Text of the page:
After these top two teams, schools like Georgetown and Syracuse, that lost a ton of talent, will try to remain atop the league by counting on the progress of returning players and highly touted newcomers. I slotted the Hoyas above the Orange because of their league-best backcourt of Chris Wright, Austin Freeman, and Jason Clark and because Jim Boeheim will have to rely on the rapid development of Fab Melo (The wait for Bill Raftery’s first brilliant Fab Melo/Carmelo Syracuse wisecrack is killing me!) and Dion Waiters. Syracuse surprised everyone last season, but they had one-in-a-trillion transfer Wes Johnson (sidebar: when do you think Iowa State realized they blew a potential frontcourt of Wes Johnson and Craig Brackins?). Don’t expect a similar run to the league title for Boeheim’s boys this year.
Team on the Rise: I’m still stunned Steve Lavin is coaching at St John’s. After growing up in Los Angeles just minutes from Pauley Pavilion, if you had told me that Lavin would be fired from UCLA for his perceived incompetence, then come back to coaching years later to revitalize a once-proud program and make it relevant again in a city that desperately needs college basketball, I’d say your as crazy as Lavin is for ditching the trademark hard hat gelled hair doo. But that’s exactly what working in broadcasting for the better part of a decade can do for your career these days. The energy and excitement around the St John’s basketball program has clearly taken off since Lavin was announced as the team’s next head coach. Whether not Lavin is a more effective coach than Norm Roberts remains to be seen, but if his first few months on the job are any indication, his web of nation-wide recruiting connections will make St John’s fans quickly forget Roberts’ frustrating inability to sign players in the New York-Metro area.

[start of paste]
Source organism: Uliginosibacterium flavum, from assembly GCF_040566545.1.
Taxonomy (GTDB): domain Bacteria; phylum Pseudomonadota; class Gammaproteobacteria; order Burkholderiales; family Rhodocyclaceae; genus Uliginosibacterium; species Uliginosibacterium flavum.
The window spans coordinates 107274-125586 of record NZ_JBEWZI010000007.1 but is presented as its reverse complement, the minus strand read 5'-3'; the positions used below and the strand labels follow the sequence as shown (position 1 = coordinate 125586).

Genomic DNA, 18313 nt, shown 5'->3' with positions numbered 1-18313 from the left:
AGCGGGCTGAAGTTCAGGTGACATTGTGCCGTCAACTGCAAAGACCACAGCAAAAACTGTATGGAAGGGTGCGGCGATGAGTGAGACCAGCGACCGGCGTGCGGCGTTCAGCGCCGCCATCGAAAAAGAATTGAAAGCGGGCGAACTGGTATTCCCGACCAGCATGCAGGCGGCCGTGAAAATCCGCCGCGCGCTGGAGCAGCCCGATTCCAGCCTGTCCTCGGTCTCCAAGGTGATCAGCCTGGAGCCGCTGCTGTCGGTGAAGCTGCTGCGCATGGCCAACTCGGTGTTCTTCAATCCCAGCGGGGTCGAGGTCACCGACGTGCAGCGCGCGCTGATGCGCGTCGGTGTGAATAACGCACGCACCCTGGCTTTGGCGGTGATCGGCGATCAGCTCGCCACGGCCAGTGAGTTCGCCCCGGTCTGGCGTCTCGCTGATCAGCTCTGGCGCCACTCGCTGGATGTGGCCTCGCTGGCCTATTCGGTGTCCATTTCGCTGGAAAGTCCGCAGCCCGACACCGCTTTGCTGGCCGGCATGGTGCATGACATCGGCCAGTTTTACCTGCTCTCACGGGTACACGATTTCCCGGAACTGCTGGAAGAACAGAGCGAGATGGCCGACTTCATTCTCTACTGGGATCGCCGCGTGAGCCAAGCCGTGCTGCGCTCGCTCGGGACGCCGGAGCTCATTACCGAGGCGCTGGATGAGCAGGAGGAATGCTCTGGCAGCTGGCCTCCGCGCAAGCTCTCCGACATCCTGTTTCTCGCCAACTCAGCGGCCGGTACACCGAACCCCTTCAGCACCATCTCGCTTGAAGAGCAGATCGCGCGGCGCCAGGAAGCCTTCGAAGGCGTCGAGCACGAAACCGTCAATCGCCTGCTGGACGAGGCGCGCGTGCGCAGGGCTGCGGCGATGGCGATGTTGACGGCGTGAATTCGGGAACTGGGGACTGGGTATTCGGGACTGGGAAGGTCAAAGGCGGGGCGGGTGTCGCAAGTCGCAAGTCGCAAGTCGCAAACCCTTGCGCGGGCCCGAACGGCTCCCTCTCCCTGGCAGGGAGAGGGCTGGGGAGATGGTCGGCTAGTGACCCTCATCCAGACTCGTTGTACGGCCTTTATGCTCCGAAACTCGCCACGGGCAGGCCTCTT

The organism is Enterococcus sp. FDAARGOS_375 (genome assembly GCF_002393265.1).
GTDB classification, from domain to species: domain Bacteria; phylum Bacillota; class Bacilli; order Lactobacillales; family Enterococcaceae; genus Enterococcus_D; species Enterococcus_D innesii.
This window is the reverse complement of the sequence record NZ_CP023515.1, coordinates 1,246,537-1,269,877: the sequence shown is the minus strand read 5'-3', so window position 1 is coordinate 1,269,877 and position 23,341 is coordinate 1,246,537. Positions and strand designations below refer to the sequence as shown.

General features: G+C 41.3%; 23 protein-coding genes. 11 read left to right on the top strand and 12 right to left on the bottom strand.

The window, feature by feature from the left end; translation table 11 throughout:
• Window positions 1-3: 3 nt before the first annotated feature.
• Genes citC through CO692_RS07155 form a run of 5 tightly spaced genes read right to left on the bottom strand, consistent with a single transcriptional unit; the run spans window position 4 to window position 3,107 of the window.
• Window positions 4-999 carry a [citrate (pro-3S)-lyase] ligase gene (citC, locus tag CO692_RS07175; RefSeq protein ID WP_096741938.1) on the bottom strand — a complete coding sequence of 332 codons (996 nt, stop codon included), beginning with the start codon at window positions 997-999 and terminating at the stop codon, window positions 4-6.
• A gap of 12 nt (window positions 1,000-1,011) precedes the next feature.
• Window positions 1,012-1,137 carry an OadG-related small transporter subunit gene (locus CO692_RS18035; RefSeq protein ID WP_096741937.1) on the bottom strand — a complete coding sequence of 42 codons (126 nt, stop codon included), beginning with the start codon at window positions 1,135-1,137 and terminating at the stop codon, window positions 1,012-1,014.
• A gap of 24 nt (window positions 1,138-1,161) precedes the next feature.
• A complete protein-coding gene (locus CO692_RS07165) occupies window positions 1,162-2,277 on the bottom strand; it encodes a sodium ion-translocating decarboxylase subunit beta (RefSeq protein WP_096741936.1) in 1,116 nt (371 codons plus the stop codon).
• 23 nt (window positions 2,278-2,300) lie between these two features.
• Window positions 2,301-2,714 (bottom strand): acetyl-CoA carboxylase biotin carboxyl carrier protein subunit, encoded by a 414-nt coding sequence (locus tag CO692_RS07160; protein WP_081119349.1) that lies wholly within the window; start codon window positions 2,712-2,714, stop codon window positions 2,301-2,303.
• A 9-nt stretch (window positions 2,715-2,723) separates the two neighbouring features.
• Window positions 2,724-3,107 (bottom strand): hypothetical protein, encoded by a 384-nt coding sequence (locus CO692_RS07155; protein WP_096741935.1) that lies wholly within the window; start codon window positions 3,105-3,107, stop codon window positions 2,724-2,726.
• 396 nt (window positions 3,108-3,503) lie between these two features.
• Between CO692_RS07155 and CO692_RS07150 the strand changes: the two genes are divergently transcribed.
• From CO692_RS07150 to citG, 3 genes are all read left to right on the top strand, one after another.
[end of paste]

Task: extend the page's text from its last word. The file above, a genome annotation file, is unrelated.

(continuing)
Lavin’s instant splash in recruiting is exciting for the future of St John’s basketball, but the present doesn’t look too terrible either. Returning is a veteran squad that started last season strong, suffered a few tough injuries that halted their early momentum, yet remained competitive throughout Big East play. DJ Kennedy, Paris Horne, and Dwight Hardy give Lavin an athletic and skilled backcourt to work with, and Sean Evans and Justin Burrell provide an underrated frontcourt. Lavin will have to do a lot of actual coaching to get this team to the postseason before his prized recruits arrive, but the talent is there to surprise people this season.